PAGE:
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Descripción de editorial
The definitive biography of Edward Gorey, the eccentric master of macabre nonsense.
From The Gashlycrumb Tinies to The Doubtful Guest, Edward Gorey's wickedly funny and deliciously sinister little books have influenced our culture in innumerable ways, from the works of Tim Burton and Neil Gaiman to Lemony Snicket. Some even call him the Grandfather of Goth.
But who was this man, who lived with over twenty thousand books and six cats, who roomed with Frank O'Hara at Harvard, and was known -- in the late 1940s, no less -- to traipse around in full-length fur coats, clanking bracelets, and an Edwardian beard? An eccentric, a gregarious recluse, an enigmatic auteur of whimsically morbid masterpieces, yes -- but who was the real Edward Gorey behind the Oscar Wildean pose?
He published over a hundred books and illustrated works by Samuel Beckett, T.S. Eliot, Edward Lear, John Updike, Charles Dickens, Hilaire Belloc, Muriel Spark, Bram Stoker, Gilbert & Sullivan, and others. At the same time, he was a deeply complicated and conflicted individual, a man whose art reflected his obsessions with the disquieting and the darkly hilarious.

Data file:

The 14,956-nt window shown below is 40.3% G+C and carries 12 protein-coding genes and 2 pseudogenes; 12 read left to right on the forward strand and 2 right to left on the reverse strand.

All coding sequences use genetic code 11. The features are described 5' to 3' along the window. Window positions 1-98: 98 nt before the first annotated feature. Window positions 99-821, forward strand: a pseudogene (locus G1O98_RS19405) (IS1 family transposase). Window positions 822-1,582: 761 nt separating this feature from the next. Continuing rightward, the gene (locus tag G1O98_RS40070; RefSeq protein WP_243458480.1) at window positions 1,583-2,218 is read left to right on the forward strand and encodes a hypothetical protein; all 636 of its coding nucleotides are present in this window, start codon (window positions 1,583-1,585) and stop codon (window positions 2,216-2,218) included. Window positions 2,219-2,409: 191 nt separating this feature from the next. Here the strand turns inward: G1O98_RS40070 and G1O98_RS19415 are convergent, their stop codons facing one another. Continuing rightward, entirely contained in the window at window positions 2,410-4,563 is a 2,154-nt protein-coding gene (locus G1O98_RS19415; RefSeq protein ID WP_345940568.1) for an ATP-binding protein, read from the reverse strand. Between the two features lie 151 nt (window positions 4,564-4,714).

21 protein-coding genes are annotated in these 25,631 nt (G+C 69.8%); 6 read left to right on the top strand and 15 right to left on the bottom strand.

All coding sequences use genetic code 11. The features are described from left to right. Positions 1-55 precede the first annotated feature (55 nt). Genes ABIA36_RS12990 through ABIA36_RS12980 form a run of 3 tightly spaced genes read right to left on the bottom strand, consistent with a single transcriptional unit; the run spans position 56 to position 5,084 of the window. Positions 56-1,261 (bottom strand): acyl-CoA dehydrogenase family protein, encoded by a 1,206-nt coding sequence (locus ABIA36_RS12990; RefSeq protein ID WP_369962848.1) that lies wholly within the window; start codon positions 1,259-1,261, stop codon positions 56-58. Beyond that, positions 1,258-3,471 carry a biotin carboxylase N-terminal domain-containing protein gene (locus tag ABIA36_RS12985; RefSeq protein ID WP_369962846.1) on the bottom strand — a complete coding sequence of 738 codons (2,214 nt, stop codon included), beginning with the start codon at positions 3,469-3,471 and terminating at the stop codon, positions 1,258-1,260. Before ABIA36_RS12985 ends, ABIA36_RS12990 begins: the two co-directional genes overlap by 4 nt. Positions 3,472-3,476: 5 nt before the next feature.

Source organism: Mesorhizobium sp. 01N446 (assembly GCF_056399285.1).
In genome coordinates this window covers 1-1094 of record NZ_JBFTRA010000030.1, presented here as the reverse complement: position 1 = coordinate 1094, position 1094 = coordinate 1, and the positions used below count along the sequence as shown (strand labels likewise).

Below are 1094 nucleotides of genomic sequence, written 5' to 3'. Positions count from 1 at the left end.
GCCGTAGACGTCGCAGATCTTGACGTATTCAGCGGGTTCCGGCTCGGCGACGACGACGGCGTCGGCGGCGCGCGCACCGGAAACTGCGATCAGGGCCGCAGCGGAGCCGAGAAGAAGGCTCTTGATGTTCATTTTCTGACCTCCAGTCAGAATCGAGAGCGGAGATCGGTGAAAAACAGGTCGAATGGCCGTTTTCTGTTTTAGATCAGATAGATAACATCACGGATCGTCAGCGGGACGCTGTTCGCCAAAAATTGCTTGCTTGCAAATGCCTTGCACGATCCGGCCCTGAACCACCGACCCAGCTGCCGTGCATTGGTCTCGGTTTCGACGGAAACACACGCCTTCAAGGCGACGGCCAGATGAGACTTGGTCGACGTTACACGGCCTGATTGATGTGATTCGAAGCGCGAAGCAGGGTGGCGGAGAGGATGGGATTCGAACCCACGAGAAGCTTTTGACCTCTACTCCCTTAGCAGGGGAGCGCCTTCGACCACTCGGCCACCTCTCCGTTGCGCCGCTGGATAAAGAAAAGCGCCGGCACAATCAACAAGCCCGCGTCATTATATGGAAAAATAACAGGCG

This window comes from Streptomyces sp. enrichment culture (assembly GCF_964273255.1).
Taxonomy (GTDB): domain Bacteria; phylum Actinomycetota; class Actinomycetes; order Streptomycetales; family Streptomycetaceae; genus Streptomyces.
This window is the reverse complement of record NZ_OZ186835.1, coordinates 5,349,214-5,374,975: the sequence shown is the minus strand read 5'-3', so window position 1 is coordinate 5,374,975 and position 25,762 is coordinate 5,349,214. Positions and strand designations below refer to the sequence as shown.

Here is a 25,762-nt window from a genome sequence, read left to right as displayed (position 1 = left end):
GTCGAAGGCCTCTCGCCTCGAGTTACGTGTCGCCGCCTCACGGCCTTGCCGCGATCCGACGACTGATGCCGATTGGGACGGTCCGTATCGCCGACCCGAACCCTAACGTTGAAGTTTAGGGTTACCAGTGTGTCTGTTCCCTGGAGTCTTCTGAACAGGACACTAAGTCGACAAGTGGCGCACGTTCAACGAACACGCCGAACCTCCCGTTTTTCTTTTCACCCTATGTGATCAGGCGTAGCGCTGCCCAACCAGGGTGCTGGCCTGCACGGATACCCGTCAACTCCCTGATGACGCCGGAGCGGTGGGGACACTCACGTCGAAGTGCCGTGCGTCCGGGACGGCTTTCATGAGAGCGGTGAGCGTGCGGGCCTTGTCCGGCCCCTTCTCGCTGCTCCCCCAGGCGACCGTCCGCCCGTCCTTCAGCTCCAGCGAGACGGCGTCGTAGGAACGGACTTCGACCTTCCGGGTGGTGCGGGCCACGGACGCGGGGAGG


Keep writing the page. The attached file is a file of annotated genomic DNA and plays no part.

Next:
Based on newly uncovered correspondence and interviews with personalities as diverse as John Ashbery, Donald Hall, Lemony Snicket, Neil Gaiman, and Anna Sui, Born to Be Posthumous draws back the curtain on the eccentric genius and mysterious life of Edward Gorey.
Avant-garde writer and artist Edward Gorey comes across as almost odder, if less adventurous, than his characters in this atmospheric biography. Gorey, a native Chicagoan and an Anglophile, innovated by looking back to vintage British illustrations, stocking his drawings with bearded gentlemen, bustled ladies, flappers, and crepuscular mansions; his groundbreaking short picture books featured droll send-ups of Victorian melodrama, replete with dying children, bizarre creatures invading parlors, and dark figures haunting lonely landscapes. Culture critic Dery (Flame Wars) shrewdly plumbs Gorey's work, which inspired goth fashions, Tim Burton movies, and Lemony Snicket's children's books. In his telling, Gorey's personality is also a showy exterior with an enigmatic interior: Gorey sported a bristling beard, long fur coats, jewelry, and Wildean mannerisms; though he was prone to at times having "all-consuming crush" on men, he proclaimed himself asexual. Gorey's uneventful, solitary life can be less than exciting, and the narrative sometimes bogs down in his collections and love of George Balanchine's ballets. Fans will like the immersion in Gorey-ana, but others may feel that this colorful protagonist lacks a compelling plot. Photos. Andrew Stuart, Stuart Agency.